The data is in; the results are clear: we’re fighting the wrong battle if we think that “unwanted pregnancies” are a bigger problem than unmarried pregnancies. Maggie Gallagher gets it right:

Unmarried Births: Does Anybody Care?

Sure, an “unwanted pregnancy” is not often a good thing (although many times, it is; we have family and friends who didn’t necessarily want to be pregnant at a given time, but now are very grateful that they were). And sure, often an “unwanted pregnancy” leads people to commit the grievous sin of abortion.

But as to societal effects, unmarried pregnancy is far, far worse. Yes, kids given up for adoption, into stable, two-parent homes can fare quite well. No, not every single parent does a bad job of raising a child; far from it, and there might be readers of this piece who will have an anecdotal story or three to back this up. To you who might, I say, “great”! So do I. But facts are facts, and they’re hard to contradict: when we have a society in which 38.5 percent of our children are born to a single mother, we have a bad, bad, bad situation. Many of our major societal ills can be traced in significant measure to the awful ways we bear and raise our children.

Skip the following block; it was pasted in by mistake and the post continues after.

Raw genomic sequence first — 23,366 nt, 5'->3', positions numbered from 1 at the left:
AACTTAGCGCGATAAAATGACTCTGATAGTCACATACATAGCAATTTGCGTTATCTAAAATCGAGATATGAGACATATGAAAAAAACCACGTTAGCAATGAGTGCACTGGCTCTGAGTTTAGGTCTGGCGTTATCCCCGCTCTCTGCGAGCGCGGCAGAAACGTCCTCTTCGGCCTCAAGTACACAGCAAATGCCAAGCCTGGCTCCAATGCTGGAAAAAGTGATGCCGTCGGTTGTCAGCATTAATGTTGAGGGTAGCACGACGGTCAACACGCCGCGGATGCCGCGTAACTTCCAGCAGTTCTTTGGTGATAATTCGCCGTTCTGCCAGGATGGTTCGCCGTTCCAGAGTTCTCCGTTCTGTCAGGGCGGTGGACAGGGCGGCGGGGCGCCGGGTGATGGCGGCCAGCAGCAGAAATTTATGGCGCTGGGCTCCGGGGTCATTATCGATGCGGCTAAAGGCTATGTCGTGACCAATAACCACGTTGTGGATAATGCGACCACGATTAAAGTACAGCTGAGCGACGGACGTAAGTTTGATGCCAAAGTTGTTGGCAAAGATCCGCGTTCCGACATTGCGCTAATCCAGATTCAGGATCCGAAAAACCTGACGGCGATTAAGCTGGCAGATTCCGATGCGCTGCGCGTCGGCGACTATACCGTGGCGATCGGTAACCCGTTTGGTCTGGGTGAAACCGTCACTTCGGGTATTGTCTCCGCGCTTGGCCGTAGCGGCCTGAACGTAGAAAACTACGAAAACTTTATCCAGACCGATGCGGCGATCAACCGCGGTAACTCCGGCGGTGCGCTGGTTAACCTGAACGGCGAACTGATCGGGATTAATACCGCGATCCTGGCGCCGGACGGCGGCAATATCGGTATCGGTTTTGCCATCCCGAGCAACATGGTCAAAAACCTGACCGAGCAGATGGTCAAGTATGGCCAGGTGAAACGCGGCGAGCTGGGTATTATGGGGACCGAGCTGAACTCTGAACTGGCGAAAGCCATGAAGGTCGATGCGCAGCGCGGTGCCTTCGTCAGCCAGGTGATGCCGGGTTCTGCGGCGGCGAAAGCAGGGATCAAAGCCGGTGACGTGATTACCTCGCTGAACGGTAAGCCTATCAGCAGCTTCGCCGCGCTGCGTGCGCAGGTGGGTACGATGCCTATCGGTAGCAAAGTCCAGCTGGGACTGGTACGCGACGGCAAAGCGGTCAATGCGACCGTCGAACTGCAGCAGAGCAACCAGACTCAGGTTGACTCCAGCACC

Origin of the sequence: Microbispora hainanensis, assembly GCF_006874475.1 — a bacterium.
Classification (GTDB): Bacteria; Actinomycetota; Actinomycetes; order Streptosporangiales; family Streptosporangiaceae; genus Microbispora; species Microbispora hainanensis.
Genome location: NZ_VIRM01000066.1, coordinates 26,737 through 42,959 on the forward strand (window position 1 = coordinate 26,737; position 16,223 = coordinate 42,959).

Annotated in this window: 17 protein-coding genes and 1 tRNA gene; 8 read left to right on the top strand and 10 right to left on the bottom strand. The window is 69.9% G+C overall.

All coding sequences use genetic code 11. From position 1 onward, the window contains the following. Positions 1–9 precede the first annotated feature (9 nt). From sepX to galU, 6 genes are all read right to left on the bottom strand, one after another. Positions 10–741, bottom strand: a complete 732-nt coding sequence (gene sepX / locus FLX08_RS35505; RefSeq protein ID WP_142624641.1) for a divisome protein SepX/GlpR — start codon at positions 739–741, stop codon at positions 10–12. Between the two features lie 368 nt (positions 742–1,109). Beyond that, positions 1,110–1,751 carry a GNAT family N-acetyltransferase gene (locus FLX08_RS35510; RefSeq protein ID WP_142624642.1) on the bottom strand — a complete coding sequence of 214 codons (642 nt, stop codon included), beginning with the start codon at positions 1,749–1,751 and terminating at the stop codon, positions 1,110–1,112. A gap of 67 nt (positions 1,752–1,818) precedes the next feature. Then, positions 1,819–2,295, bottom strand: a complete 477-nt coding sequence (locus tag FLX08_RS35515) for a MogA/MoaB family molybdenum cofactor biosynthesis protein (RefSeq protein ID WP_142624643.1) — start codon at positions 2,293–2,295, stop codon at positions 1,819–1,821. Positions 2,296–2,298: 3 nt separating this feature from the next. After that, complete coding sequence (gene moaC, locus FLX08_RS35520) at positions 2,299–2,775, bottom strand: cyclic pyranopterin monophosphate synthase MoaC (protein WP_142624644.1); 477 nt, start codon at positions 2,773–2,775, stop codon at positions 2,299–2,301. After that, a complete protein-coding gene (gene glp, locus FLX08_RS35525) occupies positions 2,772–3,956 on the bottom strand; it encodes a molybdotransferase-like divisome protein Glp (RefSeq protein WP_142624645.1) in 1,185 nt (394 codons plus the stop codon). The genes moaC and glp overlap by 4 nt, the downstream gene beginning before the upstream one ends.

One response »

  1. Don says:

    Ya, this story has been all over the news for a few weeks now. I do agree with your observation that unmarried pregnancy is far, far worse than unwanted pregnancy. No question. But here’s what I’m wondering. What was the abortion rate during that same time period and what effect, if any, has that had on the pregnancy numbers. Here’s my point. I think it’s interesting, first of all, that nobody’s talking about the relationship between the abortion rate and the unmarried pregnancy rate, and secondly, it makes me wonder why.

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